Book review
Heidemarie Salevsky & Ina Müller. Translation as Systemic Interaction. A New Perspective and a New Methodology
Berlin: Frank & Timme, 2011. 366 pp.

Reviewed by Ruth Katharina Kopp
Table of contents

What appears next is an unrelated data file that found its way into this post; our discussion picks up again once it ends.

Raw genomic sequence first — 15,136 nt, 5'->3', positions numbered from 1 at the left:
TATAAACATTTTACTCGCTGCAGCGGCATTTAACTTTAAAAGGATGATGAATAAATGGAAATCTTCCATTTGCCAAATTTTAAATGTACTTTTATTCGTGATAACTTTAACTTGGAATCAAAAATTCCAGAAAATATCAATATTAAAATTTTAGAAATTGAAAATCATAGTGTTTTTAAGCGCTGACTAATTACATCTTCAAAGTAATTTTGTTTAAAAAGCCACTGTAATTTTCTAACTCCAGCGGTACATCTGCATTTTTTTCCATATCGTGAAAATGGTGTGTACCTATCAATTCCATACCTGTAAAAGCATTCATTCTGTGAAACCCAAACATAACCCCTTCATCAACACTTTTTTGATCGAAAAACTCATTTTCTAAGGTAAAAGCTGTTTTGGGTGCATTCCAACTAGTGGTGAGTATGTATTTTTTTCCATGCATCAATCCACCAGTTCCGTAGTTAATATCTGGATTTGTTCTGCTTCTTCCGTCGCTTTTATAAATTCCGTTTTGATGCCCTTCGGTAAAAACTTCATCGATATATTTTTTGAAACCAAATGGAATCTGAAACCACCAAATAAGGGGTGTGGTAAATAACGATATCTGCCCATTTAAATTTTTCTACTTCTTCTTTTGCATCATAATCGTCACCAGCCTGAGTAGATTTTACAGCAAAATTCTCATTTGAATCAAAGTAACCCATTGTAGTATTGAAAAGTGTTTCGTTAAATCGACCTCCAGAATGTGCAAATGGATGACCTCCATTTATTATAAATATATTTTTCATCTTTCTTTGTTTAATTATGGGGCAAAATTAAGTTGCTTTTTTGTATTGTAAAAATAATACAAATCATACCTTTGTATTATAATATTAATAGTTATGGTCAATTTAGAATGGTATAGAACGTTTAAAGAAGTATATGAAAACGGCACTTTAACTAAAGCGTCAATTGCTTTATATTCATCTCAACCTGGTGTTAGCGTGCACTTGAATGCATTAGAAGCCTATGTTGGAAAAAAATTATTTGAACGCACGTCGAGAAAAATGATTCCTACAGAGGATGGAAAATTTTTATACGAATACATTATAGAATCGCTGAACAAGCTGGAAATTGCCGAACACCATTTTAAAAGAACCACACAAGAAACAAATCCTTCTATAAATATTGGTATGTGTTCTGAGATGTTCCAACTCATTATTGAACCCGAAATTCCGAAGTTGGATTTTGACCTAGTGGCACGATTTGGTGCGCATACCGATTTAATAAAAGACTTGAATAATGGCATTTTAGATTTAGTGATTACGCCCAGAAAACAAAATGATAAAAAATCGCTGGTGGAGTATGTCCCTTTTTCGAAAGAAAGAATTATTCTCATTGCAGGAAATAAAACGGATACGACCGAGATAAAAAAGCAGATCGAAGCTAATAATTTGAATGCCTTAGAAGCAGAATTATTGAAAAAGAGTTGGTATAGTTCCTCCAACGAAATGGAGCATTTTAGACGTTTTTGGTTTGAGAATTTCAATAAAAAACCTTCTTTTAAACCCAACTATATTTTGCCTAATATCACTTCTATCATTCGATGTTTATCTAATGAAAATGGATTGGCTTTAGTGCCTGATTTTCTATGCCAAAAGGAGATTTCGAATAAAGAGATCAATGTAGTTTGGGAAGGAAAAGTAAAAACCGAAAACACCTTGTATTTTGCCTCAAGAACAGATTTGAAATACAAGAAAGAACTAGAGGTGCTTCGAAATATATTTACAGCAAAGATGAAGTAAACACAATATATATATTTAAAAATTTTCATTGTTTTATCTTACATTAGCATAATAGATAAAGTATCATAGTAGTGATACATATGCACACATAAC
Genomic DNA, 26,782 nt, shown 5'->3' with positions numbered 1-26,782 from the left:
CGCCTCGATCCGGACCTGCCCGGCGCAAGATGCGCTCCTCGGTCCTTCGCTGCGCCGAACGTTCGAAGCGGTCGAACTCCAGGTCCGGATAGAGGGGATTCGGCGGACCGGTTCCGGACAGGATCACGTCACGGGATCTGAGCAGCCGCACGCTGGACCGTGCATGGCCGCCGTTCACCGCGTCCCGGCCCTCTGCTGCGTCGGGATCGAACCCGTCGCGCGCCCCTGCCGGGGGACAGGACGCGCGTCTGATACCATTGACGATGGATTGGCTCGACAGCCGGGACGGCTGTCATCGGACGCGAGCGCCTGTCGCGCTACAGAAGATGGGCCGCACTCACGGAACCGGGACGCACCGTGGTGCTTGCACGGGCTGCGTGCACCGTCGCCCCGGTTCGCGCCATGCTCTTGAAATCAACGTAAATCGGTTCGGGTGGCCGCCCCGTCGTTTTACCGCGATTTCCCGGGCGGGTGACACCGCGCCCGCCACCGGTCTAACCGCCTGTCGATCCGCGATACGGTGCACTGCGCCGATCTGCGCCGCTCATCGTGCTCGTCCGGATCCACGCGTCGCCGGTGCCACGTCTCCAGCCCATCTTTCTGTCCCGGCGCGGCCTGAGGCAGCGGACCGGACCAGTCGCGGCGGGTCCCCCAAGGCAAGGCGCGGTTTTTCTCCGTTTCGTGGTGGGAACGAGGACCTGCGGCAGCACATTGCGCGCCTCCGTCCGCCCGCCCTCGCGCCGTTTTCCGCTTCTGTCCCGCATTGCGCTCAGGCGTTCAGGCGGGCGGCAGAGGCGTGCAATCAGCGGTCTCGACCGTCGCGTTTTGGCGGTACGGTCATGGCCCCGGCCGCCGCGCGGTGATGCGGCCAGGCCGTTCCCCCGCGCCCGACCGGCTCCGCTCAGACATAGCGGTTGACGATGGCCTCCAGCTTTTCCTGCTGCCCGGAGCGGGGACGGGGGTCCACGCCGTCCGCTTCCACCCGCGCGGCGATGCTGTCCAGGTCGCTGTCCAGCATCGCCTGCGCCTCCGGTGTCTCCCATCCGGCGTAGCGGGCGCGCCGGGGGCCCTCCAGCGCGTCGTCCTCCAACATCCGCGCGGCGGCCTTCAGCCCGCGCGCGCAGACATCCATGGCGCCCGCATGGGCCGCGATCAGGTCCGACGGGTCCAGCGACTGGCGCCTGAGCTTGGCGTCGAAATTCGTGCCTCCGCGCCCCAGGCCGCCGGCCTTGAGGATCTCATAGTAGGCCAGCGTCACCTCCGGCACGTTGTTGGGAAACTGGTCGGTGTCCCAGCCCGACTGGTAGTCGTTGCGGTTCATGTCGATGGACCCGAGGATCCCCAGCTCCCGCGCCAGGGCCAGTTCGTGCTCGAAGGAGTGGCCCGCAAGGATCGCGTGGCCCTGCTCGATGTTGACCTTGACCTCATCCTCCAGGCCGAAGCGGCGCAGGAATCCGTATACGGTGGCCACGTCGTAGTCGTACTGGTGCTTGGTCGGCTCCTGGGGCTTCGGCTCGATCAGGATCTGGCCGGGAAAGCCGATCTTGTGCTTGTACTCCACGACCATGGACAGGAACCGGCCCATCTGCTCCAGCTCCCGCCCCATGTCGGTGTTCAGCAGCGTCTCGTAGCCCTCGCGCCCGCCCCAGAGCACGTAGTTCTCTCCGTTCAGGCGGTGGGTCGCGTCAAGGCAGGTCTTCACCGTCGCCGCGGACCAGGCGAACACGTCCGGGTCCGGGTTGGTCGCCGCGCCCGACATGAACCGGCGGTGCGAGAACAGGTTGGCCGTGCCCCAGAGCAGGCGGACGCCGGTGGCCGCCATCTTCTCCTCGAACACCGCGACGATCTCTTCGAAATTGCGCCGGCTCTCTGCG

Heidemarie Salevsky and Ina Müller’s book follows up extensive earlier work by Heidemarie Salevsky since 1980, much of it collected in Salevsky (1998) and Müller (2009). Throughout these earlier papers and lectures Salevsky shows a special interest in investigating nonlinear (micro-)courses of translational* processes and nonlinear correlations between cause and effect and thus in the question of which factors lead to successful or unsuccessful translations*. In contrast to other translational* approaches, she also conceptualizes translation* as “a web of effects” (p. 3 in the book under review). In other words, she understands translation* as a system on its own with numerous non static elements or variables that influence the network and change it in each specific translational* event. At that time Salevsky had neither the necessary tool(s) to investigate these nonlinear phenomena on a structural basis nor to visualize and assess them. In the book under review, however, Salevsky and her co-author Ina Müller, by using a complex computerized model initially destined for regional planning (cf. Malik 2013, 2), show how complex, nonlinear processes of translation* can be visualized and made productive for the building of a new general translation theory, suitable both in academic teaching and for use by practitioners of translation*.

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